I don’t like to blog about competitions because there are just so many and once you do one, you open the floodgates. But I’m making an exception for this one because it’s a bit unusual. The One watch contest is a design competition open to anyone who thinks they can create an eyecatching timepiece. I love a statementy watch (am currently eyeing this Jeremy Scott for Swatch fellow on Vestiare Collective) and the examples The One sent me show the brand is not afraid of bold innovation when it comes to design.
So the gist is, you submit your design, all the entries can be viewed on a website (hmmm, maybe an open invitation for copyists though?), the public chooses the top ten finalists and the winner gets €1000 and the watch put into production. Deadline is May 15th.
Lovely 3-D murals by illustrator Noma Bar for Wallpaper magazine. As you know, I’m a huge illustration fan and it’s so rare for illustration to be used on a mainstream magazine cover. How clever for Wallpaper*/Bar to come up with a concept that marries 2-D and 3-D with such great graphic impact for the Global Design issue of the mag (8 different cover designs in total)… (more…)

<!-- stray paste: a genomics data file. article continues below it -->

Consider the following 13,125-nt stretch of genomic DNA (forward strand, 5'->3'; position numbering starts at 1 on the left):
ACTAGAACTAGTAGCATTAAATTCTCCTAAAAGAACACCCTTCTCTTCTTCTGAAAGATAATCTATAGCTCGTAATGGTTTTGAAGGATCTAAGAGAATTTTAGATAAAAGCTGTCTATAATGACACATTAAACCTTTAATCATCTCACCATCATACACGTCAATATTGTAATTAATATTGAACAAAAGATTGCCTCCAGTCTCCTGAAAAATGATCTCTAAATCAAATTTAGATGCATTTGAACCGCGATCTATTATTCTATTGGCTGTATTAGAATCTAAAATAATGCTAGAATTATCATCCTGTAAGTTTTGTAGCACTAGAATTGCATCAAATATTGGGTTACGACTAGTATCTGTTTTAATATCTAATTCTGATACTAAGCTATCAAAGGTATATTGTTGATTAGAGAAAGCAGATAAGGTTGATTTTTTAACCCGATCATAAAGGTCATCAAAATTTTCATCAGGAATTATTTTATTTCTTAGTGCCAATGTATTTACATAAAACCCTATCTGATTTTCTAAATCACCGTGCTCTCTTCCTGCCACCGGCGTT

Like Cartier, Louis Vuitton has produced a ‘fashion film’ that celebrates the brand’s heritage. Unlike Cartier’s lavish epic of special effects, Louis Vuitton has chosen to tell its story through animation. It’s pretty cool…
The film celebrates the launch of the ‘Louis Vuitton Marc Jacobs‘ exhibition that opens in Paris on Friday. Included in the Marc Jacobs part of the exhibition are a feast of multi media displays including a giant Tumblr page that will show some of the images and objects that makes up Jacobs’ style aesthetic. The Louis Vuitton part highlights the innovation of Louis Vuitton the man, who worked with the newest materials of the time and used design to answer a traveller’s needs (hence a trunk that turns into a bed – sheer genius). While Marc Jacobs has undoubtedly done some great things for Vuitton (hello Sprouse graffiti print), his style of design doesn’t really answer problems in the way that the original Vuitton designer did. I would love to see a guest project where industrial designers create LV fashion items that really have a useful function other than in addition to making us look pretty.